A discrepancy discovered in polling data reported Wednesday morning may have just invalidated early attempts to call the state of Arizona for 2020 presidential nominee Joe Biden.
According to New York Times breaking news editor Patrick LaForge, the exit polling firm Edison Media Research Inc. mistakenly overestimated the number of precincts reporting from the state Wednesday, leading numerous prominent establishment media outlets to publish election maps with exaggerated confidence in the Biden lead.
“An error was found in the data feed from Edison Research (used by @nytimes and other news organizations) for Arizona results — 86 percent of ballots have been counted, not 98 percent,” LaForge announced on Twitter.
“NYT has not called the state for Biden, though he still leads.”
An error was found in the data feed from Edison Research (used by @nytimes and other news organizations) for Arizona results — 86 percent of ballots have been counted, not 98 percent. NYT has not called the state for Biden, though he still leads. https://t.co/mPDkiKsExQ
— Patrick LaForge (@palafo) November 4, 2020
Real-time maps and data reports currently made available by outlets which, like The Times, rely heavily on Edison Research, have since been edited to reflect the less complete vote count, though it did take time for the error to be rectified.
The announcement, among others regarding potential irregularities in Arizona, has led some commentators to suggest the state might still be in play for incumbent Republican President Donald Trump, whose road to re-election grew narrow this morning with the coveted Rust Belt states of Wisconsin and Michigan trending for Biden when counting resumed.
“This gives some credence to the Trump camp’s argument in a call with reporters that it expects to pull ahead in Arizona,” National Journal editor-in-chief Jeff Dufour wrote in a Twitter post.
“Most of the outstanding vote is in Trump-friendly territory.”
A majority of establishment media outlets have refrained from calling Arizona either way, leaving the possibility of a Trump victory up for debate.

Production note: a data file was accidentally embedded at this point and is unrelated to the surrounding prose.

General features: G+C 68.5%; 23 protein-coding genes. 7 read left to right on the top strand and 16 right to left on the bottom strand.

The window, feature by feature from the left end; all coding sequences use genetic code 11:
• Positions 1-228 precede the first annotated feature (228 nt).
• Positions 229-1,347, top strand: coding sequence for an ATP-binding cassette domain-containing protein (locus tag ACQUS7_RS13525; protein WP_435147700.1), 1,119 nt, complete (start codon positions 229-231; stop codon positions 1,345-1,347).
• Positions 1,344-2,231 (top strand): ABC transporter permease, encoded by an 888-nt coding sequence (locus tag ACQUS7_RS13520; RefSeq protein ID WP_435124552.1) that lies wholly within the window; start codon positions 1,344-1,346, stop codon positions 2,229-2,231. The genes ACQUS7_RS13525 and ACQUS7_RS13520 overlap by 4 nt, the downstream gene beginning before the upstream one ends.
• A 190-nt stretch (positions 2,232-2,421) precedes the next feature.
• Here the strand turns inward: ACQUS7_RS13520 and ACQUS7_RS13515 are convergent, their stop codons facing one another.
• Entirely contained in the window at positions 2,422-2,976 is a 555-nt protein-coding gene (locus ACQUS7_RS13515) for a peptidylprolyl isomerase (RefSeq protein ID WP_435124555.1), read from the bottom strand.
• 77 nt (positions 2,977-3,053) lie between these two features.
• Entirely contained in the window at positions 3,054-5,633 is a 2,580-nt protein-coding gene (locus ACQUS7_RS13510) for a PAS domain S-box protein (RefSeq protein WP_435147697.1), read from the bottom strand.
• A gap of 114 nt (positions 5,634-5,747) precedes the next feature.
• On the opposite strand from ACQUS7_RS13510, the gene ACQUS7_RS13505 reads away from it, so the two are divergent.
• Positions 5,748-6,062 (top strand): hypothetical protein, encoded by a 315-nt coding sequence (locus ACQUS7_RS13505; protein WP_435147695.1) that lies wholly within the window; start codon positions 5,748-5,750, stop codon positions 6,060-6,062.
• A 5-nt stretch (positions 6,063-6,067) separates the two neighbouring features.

Fox News, however, was not so hesitant, calling the race for Biden early in the night Tuesday. The Associated Press followed suit in the wee hours Wednesday morning.
The move resulted in no shortage of controversy, prompting backlash from conservative commentators and right-leaning moderates on social media. A number of political actors were quick to suggest the early calling of states like Virginia and Arizona for Biden was proof of media bias, with calls for Trump in Florida, Texas and Ohio lagging behind despite clear results favoring the president.
Even Fox News’ most popular commentator, Tucker Carlson, questioned the network political director Chris Stirewalt‘s call in Arizona, casting doubt on the decision during live coverage Tuesday night.
“I’m not privy to the math. I’m not certain how, even after the explanation from Chris Stirewalt, how that decision was made,” Carlson said.
“I think our viewers trust us, but people are concerned.”
As of Wednesday afternoon, 86 percent of precincts had been reported their polling results in Arizona.
Biden led the race by a nearly 3 percentage-point margin, up almost 100,000 votes on the president.
An early morning report from The Arizona Republic also revealed as many as 400,000 ballots were likely still outstanding.
Many of those votes were cast in more Democratic metropolitan areas like Maricopa County.
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